Change Curves & CAVE’s
Come on own up………………….we’ve all been situations where we resist change. It is, in fact, a natural instinctive thing to do.
However, as you may well know, change is about the only constant that we do have in our lives. Over the last 4 to 5 years I have been exploring, in practical ways, how to support colleagues in the challenges associated with change (especially with regards to digital scholarship and the broader e-learning agenda).
Through my reading I became particularly interested in the work of Elizabeth Kübler-Ross and in particular her model of the Five Stages of Grief. Her model was expanded in the 1980’s to encompass more than bereavement and was referred to as the “Change Curve”.
I began to apply the 5 stages to aspects of my own work in supporting colleagues to use technology in learning and teaching to enhance the student (and staff) experience. In using the model I mapped the 5 stages against the typical journey’s I saw staff undertaking with regards to Technology Enhanced Learning (TEL)
5 Stages of Grief (with TEL comments in brackets)
- Denial – This isn’t happening to me. (Oh no not something else to learn).
- Anger – Who’s to blame for this? Why me? (Who made the decision to get this?)
- Bargaining – If I can live till my daughter’s wedding …. (Why can’t we just stick with………..)
- Depression – I am too sad to do anything. (I’m too busy to even think about it.)
- Acceptance – I’m at peace with what is coming. (Actually it looks ok, might give it a go.)
I particularly like this (image below) expanded version based on the Kübler-Ross model which brings in terms such as “resistance” and “self doubt” which are particular emotions I have witnessed (and personally felt) when approaching new technology.
A highly experienced mentor once told me that there are 3 main groups of staff with regards to influencing change around technology use. These are the evangelists, those who will naturally be inquisitive and try new technology; the resistors, those to whom the change model applies (there is a sliding scale for resistors as some will resist for longer than others) and finally the naysayers, those who just don’t want to change and are excessive complainers. (This final group I have renamed as C.A.V.E.s – Colleagues Against Virtually Everything.)
My mentor also suggested that it’s a waste of time and effort to focus attention on the “naysayers” as they very rarely change their minds. It’s also not worth focussing attention on the evangelists as they will likely pick it up and run with it anyway, so the focus should be on the resistors, those who can be persuaded to change.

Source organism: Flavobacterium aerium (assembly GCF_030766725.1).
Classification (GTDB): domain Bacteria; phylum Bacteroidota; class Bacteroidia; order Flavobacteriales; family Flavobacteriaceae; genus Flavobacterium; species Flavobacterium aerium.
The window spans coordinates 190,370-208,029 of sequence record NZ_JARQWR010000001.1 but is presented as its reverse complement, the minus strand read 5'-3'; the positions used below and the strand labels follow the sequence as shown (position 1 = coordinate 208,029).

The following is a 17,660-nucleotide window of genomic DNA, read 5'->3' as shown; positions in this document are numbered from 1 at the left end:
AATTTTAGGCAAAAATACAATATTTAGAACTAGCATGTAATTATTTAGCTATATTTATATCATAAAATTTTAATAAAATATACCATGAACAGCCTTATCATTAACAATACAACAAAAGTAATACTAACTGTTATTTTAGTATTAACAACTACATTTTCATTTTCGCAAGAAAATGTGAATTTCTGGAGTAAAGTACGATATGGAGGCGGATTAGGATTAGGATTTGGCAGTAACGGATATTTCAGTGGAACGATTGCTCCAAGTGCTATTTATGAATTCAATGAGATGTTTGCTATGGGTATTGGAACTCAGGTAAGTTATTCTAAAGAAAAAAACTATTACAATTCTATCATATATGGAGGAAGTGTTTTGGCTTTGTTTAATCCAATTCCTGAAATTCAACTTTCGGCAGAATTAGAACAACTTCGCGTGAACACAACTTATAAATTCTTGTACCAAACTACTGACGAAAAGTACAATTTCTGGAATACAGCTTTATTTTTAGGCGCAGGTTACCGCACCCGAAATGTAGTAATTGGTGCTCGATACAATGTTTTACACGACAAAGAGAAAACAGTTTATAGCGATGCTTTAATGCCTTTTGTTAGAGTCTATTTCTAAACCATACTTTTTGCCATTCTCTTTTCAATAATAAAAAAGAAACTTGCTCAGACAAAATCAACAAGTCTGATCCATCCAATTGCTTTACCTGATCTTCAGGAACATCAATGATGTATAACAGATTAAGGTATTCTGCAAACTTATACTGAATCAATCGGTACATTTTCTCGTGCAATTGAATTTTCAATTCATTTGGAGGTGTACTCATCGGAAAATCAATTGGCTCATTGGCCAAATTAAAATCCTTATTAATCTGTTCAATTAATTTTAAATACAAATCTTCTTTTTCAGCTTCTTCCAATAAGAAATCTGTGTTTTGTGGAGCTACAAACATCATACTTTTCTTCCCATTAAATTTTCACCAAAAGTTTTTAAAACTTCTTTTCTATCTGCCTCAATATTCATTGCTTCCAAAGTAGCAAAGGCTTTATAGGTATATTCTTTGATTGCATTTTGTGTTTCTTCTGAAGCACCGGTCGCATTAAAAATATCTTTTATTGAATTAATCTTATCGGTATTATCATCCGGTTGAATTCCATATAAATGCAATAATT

So what’s all this got to do with the 4E Framework?
I began to realise that as part of the change process staff had to take ownership for the rationale behind the use of technology. It wasn’t always enough for them to see others using it, they had to believe it was right for them. I am also not in favour of the “you MUST do it” approach as this can result in poor experiences for both staff & students.
I came across the 3E Framework developed at Edinburgh Napier University and was immediately struck by it’s practical approach to supporting and guiding staff in the use of TEL.
I was also enthused by the fact that it was released on an open license and so something which could be built upon and adapted for use. The Napier 3E’s are Enhance, Extend and Empower and are intended to be hierarchical, moving from Enhance activities through to Empower. I wonder sometimes if hierarchical models are sometimes in themselves a barrier and so you should note that my 4E Framework is not hierarchical. (I only have anecdotal evidence for this so if you are reading this and have more robust research to suggest models with hierarchy can be a barrier to adoption I would be grateful).
I began to get feedback on the 3E Framework within my own institution and through this was able to identify some potential changes to meet our own needs. I identified that we have 3 main uses for technology in learning & teaching.
- Staff use it as an enabler – to allow us to do things that we couldn’t do if the technology wasn’t available.
- Particularly related to TEL was the use of technology to add to or improve a currently established learning experience (e.g. using polling software in lectures.) I eventually categorised this as enhancement.
- Using technology to broaden a students understanding of a subject, not just with regards to the subject content but also perhaps culturally, ethically, morally etc. This I eventually categorised as enrichment.
I had initially intended to run with these alternative 3E’s but our work internally on our Digital Literacy graduate attribute and the work of the Napier framework convinced me to include “Empower” as the fourth “E”, with a particular emphasis on moving technology choice and decision making from teacher to student. (This was partly influenced by my reading around some of the student as co-producer work being led by University of Lincoln).
The final influence was drawn from my exploration of Diana Laurillard’s “Conversational Framework“, although more complex than I wanted for my own framework, it’s ethos of decision making through communication, conversation and critical narrative was of particular interest.
And so the 4E Framework was born. It is very early in it’s life, it will grow into a practical framework, extending the conversation into supporting the practical application of the ideas which are generated through the conversations.
You may also wonder about the 4E Graphic development – that is explained in this blog post.
Please take a look at the framework, give feedback and of course feel free to use it, after-all it’s openly licensed.